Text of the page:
This year, lawmakers included funding in the state budget to conduct a study to collect and interpret statistically reliable geographic, demographic and telecommunications information to identify any broadband-deployment disparities in the state.

In addition, the study will produce a profile of households and businesses, determining factors relating to those with no available broadband access, those with access but who haven’t purchased an option, and the purposes for which broadband is used by those who have access.

There is no question that the digital divide is a barrier to education and economic opportunities. We simply can’t afford such a divide, and lawmakers — both state and federal — must continue to make it harder for the FCC to sit idly by and allow this gap to persist.

— Sen. Jeanne Kohl-Welles, D-Seattle; chair, Senate Labor, Commerce, Research & Development Committee; member, K-20 Education Network Board; Olympia

“Free” is good public policy

In the communications field, rarely does an idea come along with such obvious and compelling public interest benefits that when it finally does, it creates dissonance among decision makers that must act on it. M2Z is one such idea.

“It seems too good to be true. How in the world could anyone be against it?” are usually the first comments we hear when we explain the benefits of M2Z Networks to the public.

What is M2Z Networks?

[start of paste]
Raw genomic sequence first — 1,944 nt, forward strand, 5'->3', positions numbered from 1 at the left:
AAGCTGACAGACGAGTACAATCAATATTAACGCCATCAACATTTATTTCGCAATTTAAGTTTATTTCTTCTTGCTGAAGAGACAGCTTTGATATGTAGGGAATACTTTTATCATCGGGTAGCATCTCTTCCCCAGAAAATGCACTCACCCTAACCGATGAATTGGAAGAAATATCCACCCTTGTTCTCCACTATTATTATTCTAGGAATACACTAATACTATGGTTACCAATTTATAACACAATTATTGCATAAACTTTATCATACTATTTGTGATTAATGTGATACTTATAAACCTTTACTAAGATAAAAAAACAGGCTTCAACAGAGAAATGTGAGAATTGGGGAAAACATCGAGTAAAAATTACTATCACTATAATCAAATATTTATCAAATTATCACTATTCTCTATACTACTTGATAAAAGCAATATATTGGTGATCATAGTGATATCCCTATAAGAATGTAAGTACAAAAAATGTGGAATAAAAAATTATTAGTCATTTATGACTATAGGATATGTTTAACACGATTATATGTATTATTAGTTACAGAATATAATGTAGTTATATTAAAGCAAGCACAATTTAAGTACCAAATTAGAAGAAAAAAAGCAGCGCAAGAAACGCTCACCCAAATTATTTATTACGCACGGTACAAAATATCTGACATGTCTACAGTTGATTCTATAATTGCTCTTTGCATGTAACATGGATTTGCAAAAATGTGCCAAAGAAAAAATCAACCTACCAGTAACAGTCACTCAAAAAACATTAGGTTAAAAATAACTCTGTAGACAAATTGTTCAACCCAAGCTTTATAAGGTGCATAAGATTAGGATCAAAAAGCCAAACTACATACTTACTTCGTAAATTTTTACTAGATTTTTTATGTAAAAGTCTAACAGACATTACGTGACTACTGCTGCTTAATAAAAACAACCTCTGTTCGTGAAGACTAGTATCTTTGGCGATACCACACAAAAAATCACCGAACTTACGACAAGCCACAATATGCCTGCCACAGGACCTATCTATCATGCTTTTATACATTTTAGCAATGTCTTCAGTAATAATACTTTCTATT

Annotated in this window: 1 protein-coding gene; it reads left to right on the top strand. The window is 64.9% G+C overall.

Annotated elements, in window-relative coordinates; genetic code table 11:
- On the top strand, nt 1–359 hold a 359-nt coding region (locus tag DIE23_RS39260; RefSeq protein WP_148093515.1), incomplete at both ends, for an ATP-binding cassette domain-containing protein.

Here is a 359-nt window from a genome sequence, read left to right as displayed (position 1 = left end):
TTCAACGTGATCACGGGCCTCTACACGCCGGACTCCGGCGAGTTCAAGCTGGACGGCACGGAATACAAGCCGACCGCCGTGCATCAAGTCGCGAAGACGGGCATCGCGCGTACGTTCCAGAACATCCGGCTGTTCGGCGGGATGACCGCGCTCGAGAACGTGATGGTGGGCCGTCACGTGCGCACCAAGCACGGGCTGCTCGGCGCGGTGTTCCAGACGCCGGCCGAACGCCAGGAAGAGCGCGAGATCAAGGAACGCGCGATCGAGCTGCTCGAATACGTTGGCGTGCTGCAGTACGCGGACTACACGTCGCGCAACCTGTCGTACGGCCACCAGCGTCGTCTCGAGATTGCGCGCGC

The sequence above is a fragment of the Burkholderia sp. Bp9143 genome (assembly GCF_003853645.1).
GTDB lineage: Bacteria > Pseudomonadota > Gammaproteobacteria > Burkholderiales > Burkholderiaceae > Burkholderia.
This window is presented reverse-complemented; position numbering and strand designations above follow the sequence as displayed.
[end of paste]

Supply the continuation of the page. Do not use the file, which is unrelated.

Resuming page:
Nearly 18 months ago, M2Z – a Silicon Valley company – requested permission from the FCC to blanket the US with a FREE, family-friendly wireless broadband service. The basic idea is to bring consumer-friendly wireless broadband connectivity to everyone – especially the 100+ million American adults and their children lacking broadband or any internet access today.

The Vision

The vision is simple. In the same way that advertising-supported, free, over-the-air television became ubiquitous (98% coverage) in the American household, M2Z wants to replicate this successful model for broadband. In the digital age, internet connectivity is a key factor of production with a tremendous impact on economic competitiveness. By making broadband internet access both ubiquitous and free, the ripple effect into other segments of the economy would be profoundly positive.

Public Policy Implications

For the FCC, the government agency which must rule on M2Z’s application, the public policy benefits of a service such as the one proposed by M2Z are not only direct and immediate but they are mandated under Section I (one) of the Communications Act, which requires the FCC to make communication services available to the public “without discrimination on the basis of race, color, religion, national origin, or sex, a rapid, efficient, nationwide, and world-wide wire and radio communication service with adequate facilities at reasonable charges.”

With the US rapidly falling behind other countries in broadband deployment, existing facilities are clearly inadequate and it’s impossible to argue that “free” is not a reasonable charge. In the same way that free access to Interstate highways spurred commerce in the last century, “free” for broadband is not only a pricing mechanism, but is good public policy to spur future commerce.